Teachers approved the contract Wednesday, according to Jay Pickering, Lorain Education Association president. Pickering wouldn’t release the vote tally but said approval was substantial.
“The membership is happy with our work,” Pickering said of the negotiations, which began in April and concluded last week.
Pickering wouldn’t comment on contract details. However, several teachers who voted for the contract said it ends the wage freeze they agreed to in 2011 when the school district was facing a $12 million deficit and on the brink of bankruptcy and a state financial takeover. The union agreed to $4 million in benefit and wage concessions in 2011.
If approved by the board, the new contract would reinstate seniority-based wage increases — known as STEP increases — over an 18-month period. However, teachers would not be paid retroactively for the money they lost because of the freeze. The contract also includes an approximately 45-minute longer day for elementary schools, teachers said.
Among the teachers who said they voted for the contact was Hawthorne Elementary School kindergarten teacher Allison Caldera. Caldera, a 33-year-old mother of three, has been laid off three times since being hired in 2003.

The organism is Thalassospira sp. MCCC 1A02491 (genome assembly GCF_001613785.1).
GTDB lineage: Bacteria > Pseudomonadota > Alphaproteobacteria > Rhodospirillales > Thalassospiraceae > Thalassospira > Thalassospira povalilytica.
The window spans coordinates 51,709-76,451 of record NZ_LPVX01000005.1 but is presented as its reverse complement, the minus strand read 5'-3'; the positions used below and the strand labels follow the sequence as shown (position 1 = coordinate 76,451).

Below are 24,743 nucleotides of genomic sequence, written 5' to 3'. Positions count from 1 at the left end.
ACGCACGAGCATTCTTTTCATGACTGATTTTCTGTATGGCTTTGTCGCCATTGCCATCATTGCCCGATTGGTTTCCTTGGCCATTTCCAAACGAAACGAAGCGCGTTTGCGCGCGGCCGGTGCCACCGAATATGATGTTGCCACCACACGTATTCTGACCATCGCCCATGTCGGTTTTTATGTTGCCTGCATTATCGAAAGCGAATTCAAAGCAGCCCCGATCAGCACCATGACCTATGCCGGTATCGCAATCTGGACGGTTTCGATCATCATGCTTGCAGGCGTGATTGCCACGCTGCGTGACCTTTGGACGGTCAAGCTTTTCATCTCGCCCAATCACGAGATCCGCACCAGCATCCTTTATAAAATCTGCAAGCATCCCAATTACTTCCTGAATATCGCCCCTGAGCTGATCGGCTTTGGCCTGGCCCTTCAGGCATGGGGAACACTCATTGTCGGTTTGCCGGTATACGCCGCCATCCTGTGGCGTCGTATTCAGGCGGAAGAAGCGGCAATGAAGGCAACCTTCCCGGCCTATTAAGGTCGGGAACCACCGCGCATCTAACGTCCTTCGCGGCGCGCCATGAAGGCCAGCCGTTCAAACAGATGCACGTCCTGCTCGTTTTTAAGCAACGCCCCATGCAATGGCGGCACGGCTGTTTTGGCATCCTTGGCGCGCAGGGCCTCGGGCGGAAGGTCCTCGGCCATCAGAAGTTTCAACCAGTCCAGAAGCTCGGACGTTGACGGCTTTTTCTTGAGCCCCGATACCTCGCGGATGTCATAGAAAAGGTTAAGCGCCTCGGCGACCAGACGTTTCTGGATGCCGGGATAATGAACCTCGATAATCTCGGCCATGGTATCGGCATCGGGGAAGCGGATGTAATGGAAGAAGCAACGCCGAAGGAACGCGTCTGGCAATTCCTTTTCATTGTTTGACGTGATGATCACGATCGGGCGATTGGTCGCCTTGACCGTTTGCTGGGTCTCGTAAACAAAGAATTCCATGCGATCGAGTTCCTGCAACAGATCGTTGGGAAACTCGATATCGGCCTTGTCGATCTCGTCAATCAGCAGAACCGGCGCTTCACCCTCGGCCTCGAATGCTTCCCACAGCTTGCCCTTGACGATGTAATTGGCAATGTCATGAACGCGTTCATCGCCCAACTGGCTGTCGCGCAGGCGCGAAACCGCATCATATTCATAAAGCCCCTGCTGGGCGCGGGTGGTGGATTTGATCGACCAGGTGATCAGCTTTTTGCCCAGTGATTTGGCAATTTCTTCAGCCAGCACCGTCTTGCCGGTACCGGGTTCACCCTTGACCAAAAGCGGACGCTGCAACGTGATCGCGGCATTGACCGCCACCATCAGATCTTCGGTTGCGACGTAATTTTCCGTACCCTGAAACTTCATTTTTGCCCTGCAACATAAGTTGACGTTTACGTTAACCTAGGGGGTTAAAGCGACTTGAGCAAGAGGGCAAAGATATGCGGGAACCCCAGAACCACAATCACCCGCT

Caldera said her family will benefit from the raise she’s getting because of her seniority, but she’s not in it for the money.
“I do this because of my passion for teaching,” Caldera said.
Tamara Jones, a ninth-grade teacher at the Credit Recovery Academy, said the contract strikes a good balance between the district, which just righted its finances, and teachers who’ve made concessions and experienced substantial layoffs. About 98 teachers were among the 182 school employees laid off last year as part of eliminating about $7.4 million of the $12 million deficit. Some have been recalled because of resignations, retirements and passage of a levy in November.
“We have given back a lot as teachers,” said Jones, a 39-year-old mother of one hired in 2008. “It’s a good contract.”
The seven-year levy will raise $3.12 million annually, helping eliminate the deficit along with increased state taxpayer money in the new biennial budget. Surpluses have been predicted for the next three years although board members said they need to attract more students. The approximately 7,000-member district has lost about 3,000 students over the last decade.
Sharon Morgan-Cecil, a Washington Elementary School second-grade teacher hired in 1986, has seen Lorain’s hard times first-hand. Morgan-Cecil, a mother of two grown children, said the freezes and layoffs have been hard on her younger colleagues.
Morgan-Cecil said the new contract makes children a greater priority by calling for smaller class sizes to increase learning.
“I’m excited and hopeful,” she said.